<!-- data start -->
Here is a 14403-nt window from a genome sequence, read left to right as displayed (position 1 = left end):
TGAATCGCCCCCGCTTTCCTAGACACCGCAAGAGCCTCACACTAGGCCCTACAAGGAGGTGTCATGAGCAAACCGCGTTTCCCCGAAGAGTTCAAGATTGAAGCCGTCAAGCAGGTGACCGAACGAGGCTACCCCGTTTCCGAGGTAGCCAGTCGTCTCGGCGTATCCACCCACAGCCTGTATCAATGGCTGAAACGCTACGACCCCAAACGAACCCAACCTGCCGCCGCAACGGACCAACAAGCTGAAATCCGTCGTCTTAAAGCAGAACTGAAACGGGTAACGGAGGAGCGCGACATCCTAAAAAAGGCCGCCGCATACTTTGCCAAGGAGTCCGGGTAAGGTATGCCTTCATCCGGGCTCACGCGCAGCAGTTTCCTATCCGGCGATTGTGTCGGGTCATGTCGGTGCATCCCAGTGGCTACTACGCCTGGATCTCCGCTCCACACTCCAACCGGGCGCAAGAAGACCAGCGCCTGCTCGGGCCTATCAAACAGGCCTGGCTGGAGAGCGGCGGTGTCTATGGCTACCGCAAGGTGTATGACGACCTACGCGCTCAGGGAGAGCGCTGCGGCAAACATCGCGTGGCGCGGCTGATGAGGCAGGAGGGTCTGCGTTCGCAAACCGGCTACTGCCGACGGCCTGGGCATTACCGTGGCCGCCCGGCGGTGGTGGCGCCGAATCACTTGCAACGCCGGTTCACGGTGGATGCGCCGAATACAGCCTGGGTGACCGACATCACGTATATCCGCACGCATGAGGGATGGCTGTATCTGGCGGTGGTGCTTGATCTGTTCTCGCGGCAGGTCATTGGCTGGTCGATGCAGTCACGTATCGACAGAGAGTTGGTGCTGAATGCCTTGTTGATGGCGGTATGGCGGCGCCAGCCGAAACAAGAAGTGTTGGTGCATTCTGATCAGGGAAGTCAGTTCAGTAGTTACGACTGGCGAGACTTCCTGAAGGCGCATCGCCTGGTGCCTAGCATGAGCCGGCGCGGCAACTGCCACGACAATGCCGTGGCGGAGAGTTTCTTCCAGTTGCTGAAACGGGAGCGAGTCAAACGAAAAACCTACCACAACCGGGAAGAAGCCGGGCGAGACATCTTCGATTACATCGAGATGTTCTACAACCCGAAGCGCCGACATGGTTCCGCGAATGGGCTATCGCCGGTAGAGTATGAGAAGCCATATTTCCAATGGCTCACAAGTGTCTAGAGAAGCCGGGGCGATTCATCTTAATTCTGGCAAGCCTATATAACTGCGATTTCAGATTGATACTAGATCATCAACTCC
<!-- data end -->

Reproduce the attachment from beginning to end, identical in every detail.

Here is a 14403-nt window from a genome sequence, read left to right as displayed (position 1 = left end):
TGAATCGCCCCCGCTTTCCTAGACACCGCAAGAGCCTCACACTAGGCCCTACAAGGAGGTGTCATGAGCAAACCGCGTTTCCCCGAAGAGTTCAAGATTGAAGCCGTCAAGCAGGTGACCGAACGAGGCTACCCCGTTTCCGAGGTAGCCAGTCGTCTCGGCGTATCCACCCACAGCCTGTATCAATGGCTGAAACGCTACGACCCCAAACGAACCCAACCTGCCGCCGCAACGGACCAACAAGCTGAAATCCGTCGTCTTAAAGCAGAACTGAAACGGGTAACGGAGGAGCGCGACATCCTAAAAAAGGCCGCCGCATACTTTGCCAAGGAGTCCGGGTAAGGTATGCCTTCATCCGGGCTCACGCGCAGCAGTTTCCTATCCGGCGATTGTGTCGGGTCATGTCGGTGCATCCCAGTGGCTACTACGCCTGGATCTCCGCTCCACACTCCAACCGGGCGCAAGAAGACCAGCGCCTGCTCGGGCCTATCAAACAGGCCTGGCTGGAGAGCGGCGGTGTCTATGGCTACCGCAAGGTGTATGACGACCTACGCGCTCAGGGAGAGCGCTGCGGCAAACATCGCGTGGCGCGGCTGATGAGGCAGGAGGGTCTGCGTTCGCAAACCGGCTACTGCCGACGGCCTGGGCATTACCGTGGCCGCCCGGCGGTGGTGGCGCCGAATCACTTGCAACGCCGGTTCACGGTGGATGCGCCGAATACAGCCTGGGTGACCGACATCACGTATATCCGCACGCATGAGGGATGGCTGTATCTGGCGGTGGTGCTTGATCTGTTCTCGCGGCAGGTCATTGGCTGGTCGATGCAGTCACGTATCGACAGAGAGTTGGTGCTGAATGCCTTGTTGATGGCGGTATGGCGGCGCCAGCCGAAACAAGAAGTGTTGGTGCATTCTGATCAGGGAAGTCAGTTCAGTAGTTACGACTGGCGAGACTTCCTGAAGGCGCATCGCCTGGTGCCTAGCATGAGCCGGCGCGGCAACTGCCACGACAATGCCGTGGCGGAGAGTTTCTTCCAGTTGCTGAAACGGGAGCGAGTCAAACGAAAAACCTACCACAACCGGGAAGAAGCCGGGCGAGACATCTTCGATTACATCGAGATGTTCTACAACCCGAAGCGCCGACATGGTTCCGCGAATGGGCTATCGCCGGTAGAGTATGAGAAGCCATATTTCCAATGGCTCACAAGTGTCTAGAGAAGCCGGGGCGATTCATCTTAATTCTGGCAAGCCTATATAACTGCGATTTCAGATTGATACTAGATCATCAACTCC